to recipients. Their presence brings mutual benefits.

The funds and their targets in poor countries often have
shared experience on the economic margins, which fosters a
cultural affinity.

Countries on the investment frontiers desperately need
long-term capital, which sovereign wealth funds can provide.

Recent economic ructions in the West add to the incentive
for stronger ties: the risk in developed-market investments has
increased, but the prospect of commensurate rewards has not.

Sovereign funds are keen to diversify into illiquid but
higher-yielding assets in frontier economies in the hope of
providing returns for future generations. And unlike the
quarter-to-quarter reporting required from companies in the
West, these funds can wait a long time before showing returns.

“Most SWFs are seeking new and untapped sources of
diversification and alpha generation,” said Cynthia Sweeny
Barnes, global head of sovereigns and supranationals at HSBC
Global Asset Management.

“Frontier markets offer interesting risk-reward dynamics,
particularly for investors with permanent capital. The low level
of information in frontier markets creates often significant
pricing inefficiencies, which active investors can exploit.”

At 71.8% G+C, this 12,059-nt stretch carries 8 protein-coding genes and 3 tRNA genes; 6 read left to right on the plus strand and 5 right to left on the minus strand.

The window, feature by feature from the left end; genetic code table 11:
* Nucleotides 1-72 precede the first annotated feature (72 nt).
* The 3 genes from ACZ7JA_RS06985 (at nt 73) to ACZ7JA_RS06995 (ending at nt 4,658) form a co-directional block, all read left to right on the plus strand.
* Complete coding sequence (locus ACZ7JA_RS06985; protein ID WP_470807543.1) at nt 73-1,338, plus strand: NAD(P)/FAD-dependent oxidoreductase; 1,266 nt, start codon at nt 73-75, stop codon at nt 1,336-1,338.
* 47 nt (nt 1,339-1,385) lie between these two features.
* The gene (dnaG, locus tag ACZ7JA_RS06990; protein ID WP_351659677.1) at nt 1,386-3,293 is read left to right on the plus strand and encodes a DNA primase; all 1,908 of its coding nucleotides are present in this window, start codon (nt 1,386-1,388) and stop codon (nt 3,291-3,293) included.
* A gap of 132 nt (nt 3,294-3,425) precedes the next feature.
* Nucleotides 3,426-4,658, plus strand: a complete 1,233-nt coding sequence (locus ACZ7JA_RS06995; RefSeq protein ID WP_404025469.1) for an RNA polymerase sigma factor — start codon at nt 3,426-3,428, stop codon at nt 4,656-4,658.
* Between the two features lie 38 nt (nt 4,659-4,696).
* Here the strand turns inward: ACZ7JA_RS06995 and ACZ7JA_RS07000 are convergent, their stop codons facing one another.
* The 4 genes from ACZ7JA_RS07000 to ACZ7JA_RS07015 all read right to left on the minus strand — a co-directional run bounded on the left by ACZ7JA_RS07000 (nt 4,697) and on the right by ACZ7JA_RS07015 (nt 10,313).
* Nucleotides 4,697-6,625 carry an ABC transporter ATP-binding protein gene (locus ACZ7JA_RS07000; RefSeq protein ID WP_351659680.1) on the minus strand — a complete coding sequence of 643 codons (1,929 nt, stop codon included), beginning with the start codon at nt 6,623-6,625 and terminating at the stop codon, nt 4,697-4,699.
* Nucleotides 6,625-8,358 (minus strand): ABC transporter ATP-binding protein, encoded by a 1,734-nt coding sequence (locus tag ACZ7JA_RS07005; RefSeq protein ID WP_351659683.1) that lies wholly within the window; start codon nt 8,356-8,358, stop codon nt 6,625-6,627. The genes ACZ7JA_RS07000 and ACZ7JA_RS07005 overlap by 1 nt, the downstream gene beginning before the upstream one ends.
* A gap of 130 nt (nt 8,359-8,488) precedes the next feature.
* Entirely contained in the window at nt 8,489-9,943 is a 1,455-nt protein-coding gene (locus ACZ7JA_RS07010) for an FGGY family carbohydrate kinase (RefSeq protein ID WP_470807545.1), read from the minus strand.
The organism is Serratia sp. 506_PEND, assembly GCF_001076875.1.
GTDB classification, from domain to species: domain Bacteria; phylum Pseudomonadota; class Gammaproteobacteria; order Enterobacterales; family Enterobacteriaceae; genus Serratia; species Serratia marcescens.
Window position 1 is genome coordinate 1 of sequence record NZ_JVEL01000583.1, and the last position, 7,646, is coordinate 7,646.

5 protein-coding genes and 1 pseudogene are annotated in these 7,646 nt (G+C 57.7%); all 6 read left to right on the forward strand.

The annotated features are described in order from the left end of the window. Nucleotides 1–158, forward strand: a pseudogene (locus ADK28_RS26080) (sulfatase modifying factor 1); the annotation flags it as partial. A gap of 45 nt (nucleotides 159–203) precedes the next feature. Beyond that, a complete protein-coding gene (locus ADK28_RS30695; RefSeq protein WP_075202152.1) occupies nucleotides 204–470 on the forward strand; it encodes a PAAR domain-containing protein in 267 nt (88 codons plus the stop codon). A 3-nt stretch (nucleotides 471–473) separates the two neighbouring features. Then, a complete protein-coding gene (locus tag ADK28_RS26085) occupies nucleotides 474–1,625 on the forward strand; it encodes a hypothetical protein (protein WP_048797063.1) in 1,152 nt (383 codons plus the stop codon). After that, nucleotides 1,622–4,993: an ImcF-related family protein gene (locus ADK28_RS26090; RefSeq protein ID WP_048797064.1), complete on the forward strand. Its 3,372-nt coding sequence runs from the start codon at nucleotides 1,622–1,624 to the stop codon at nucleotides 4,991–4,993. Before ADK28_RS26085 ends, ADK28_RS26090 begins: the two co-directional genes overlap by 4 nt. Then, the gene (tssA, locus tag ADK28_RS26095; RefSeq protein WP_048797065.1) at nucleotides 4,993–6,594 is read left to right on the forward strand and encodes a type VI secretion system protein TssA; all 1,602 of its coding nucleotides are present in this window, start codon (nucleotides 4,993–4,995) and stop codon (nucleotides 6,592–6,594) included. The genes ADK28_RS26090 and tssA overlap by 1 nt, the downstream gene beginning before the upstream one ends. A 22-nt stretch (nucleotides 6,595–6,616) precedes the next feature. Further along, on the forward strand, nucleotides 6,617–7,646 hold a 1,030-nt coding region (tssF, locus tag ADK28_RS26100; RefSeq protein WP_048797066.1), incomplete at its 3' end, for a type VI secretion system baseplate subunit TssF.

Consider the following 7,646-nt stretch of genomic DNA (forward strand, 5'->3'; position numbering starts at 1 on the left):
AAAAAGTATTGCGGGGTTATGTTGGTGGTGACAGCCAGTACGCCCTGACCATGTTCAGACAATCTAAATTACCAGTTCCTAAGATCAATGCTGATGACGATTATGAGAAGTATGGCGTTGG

Modern sovereign funds have been thrust further into the
global economic limelight since the credit crisis cut funding
for the hedge funds and private equity groups that had been
cocks of the walk.

Only a few years ago, Western politicians were making
headlines with attacks on sovereign funds for their secretive
ways: behind this were fears their motives were political,
rather than commercial.

Keen to be accepted, many did make an effort to open up. But
since the credit crisis, political calls for greater
transparency from the funds have quietened.

“Once regarded as subversive agents of state capitalism,
they are now sought-after providers of capital,” Sven Behrendt,
a visiting scholar at the Carnegie Middle East Center, said in a
study for the centre this month.

“Their growth dynamic suggests that their investment and
policy behavior will resonate across the global economy.”

These funds need a degree of secrecy to function.

Already, their investment decisions are closely followed by
the wider investment community, as the global importance of the
industry grows. It is forecast by Deutsche Bank to more than
double in less than 10 years.

In a fiercely competitive investment environment, others in
the market sniff about for deals that anticipate the moves
sovereign funds will make. A practise known as front-running,
that risks pushing up prices before the funds invest.

“Because we are generally large institutional investors,
there is the whole community of investment banks, brokers,
analysts and others who want to front-run our investments in the
market,” David Murray, chairman of the board of guardians at
Australia’s Future Fund, told a news conference last October.

“In doing so they would use all sorts of techniques to find
out from us exactly where we are in the market in terms of
timing. It is not in the interest of the funds nor our community
to be involved in that game because it would be detrimental to
our investment returns.”

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FRONTIERS-Sovereign wealth rewrites old-world rules